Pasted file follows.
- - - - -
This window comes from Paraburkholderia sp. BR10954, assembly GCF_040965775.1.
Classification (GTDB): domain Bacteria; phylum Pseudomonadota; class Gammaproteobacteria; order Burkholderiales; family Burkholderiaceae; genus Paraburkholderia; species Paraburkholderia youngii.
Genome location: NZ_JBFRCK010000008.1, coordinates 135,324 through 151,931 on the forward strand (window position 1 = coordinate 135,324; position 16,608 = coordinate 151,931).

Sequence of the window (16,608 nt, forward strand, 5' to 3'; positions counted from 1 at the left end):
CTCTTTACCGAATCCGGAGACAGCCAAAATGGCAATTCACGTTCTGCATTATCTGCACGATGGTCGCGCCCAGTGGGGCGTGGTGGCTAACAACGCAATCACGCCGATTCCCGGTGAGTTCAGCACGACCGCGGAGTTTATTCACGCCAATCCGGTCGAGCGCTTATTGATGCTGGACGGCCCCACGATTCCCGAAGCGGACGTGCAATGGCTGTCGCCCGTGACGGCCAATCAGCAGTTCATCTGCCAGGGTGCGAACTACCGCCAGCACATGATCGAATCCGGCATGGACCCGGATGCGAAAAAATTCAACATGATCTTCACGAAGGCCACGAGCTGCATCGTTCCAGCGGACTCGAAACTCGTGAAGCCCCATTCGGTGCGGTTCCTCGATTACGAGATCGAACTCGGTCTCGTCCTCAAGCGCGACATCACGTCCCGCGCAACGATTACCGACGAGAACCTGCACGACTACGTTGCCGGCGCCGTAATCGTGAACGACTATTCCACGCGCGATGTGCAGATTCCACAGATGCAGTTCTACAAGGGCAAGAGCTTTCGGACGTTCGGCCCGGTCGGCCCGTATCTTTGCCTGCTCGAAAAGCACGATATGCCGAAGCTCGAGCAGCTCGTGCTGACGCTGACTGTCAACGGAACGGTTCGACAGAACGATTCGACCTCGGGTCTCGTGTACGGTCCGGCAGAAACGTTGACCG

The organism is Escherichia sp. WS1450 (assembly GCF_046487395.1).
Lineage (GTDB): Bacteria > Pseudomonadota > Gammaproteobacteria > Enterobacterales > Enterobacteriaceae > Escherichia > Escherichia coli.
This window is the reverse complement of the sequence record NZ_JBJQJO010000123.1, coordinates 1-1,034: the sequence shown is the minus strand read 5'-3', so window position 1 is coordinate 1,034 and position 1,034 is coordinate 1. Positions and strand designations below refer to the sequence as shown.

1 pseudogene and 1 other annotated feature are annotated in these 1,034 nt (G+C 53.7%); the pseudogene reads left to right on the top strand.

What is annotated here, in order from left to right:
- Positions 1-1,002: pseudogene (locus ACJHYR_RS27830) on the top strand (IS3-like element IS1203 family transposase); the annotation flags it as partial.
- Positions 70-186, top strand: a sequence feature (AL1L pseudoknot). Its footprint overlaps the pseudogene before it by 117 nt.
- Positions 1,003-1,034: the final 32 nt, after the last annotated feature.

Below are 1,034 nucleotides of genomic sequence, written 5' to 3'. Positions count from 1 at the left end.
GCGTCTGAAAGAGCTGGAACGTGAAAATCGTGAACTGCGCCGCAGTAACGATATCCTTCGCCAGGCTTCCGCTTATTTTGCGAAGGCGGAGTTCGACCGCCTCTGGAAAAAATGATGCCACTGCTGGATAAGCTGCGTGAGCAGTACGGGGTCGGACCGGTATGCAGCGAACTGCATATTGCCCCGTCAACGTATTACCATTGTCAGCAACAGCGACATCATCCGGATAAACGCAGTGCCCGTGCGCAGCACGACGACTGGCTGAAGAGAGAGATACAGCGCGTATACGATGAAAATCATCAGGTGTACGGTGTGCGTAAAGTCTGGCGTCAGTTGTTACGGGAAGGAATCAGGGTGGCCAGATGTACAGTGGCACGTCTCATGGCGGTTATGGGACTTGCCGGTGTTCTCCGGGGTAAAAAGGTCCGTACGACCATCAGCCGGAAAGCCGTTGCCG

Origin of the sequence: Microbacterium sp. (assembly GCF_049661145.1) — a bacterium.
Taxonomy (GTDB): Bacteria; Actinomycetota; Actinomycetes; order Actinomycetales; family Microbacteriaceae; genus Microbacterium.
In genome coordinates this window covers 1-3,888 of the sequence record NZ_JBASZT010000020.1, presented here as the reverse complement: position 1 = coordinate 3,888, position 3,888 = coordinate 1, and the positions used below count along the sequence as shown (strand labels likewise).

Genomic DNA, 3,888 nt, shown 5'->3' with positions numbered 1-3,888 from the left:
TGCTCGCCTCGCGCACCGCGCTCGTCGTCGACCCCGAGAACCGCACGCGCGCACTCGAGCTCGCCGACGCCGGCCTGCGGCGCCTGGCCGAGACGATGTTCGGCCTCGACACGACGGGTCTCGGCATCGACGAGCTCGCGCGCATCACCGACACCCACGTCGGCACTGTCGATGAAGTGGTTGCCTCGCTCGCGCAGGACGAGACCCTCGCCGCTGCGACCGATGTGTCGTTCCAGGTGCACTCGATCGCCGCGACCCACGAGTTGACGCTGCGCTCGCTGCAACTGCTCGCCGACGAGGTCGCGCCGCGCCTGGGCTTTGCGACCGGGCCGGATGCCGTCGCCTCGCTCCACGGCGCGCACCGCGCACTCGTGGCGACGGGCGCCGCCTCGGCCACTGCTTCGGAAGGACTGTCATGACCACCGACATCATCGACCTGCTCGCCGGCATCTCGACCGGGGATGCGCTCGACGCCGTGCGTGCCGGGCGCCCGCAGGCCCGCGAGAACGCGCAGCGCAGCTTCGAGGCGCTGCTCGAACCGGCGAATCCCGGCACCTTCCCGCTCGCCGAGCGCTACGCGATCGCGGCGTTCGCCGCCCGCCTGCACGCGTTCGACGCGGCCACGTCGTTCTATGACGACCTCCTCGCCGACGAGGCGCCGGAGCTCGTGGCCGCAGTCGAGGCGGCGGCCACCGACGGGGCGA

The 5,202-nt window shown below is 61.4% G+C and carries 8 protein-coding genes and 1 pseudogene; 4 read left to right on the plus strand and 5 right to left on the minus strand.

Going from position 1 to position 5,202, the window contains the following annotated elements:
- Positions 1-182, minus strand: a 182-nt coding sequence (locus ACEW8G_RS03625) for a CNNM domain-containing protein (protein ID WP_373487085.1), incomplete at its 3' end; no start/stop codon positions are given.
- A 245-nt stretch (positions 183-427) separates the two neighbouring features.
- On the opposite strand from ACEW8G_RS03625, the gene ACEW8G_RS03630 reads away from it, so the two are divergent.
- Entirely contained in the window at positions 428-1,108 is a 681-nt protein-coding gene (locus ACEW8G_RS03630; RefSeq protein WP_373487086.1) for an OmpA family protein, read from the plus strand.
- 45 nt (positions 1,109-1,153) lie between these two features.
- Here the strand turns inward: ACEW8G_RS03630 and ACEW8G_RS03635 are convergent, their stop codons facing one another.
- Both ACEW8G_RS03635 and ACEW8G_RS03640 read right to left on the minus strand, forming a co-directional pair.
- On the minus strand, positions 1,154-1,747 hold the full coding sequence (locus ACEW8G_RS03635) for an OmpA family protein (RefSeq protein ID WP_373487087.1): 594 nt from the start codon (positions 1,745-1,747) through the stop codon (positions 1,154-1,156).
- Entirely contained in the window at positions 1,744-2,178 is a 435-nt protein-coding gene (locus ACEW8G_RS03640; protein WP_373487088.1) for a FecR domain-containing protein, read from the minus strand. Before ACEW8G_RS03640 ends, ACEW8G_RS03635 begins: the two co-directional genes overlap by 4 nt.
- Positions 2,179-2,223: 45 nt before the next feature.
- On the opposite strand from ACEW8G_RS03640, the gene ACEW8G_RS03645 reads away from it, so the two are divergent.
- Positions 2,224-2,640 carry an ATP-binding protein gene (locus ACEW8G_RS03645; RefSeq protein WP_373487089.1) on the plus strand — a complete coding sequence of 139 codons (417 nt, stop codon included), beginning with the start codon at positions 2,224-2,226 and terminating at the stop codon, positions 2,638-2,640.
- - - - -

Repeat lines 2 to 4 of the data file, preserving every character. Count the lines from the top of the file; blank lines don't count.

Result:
Classification (GTDB): domain Bacteria; phylum Pseudomonadota; class Gammaproteobacteria; order Burkholderiales; family Burkholderiaceae; genus Paraburkholderia; species Paraburkholderia youngii.
Genome location: NZ_JBFRCK010000008.1, coordinates 135,324 through 151,931 on the forward strand (window position 1 = coordinate 135,324; position 16,608 = coordinate 151,931).

Sequence of the window (16,608 nt, forward strand, 5' to 3'; positions counted from 1 at the left end):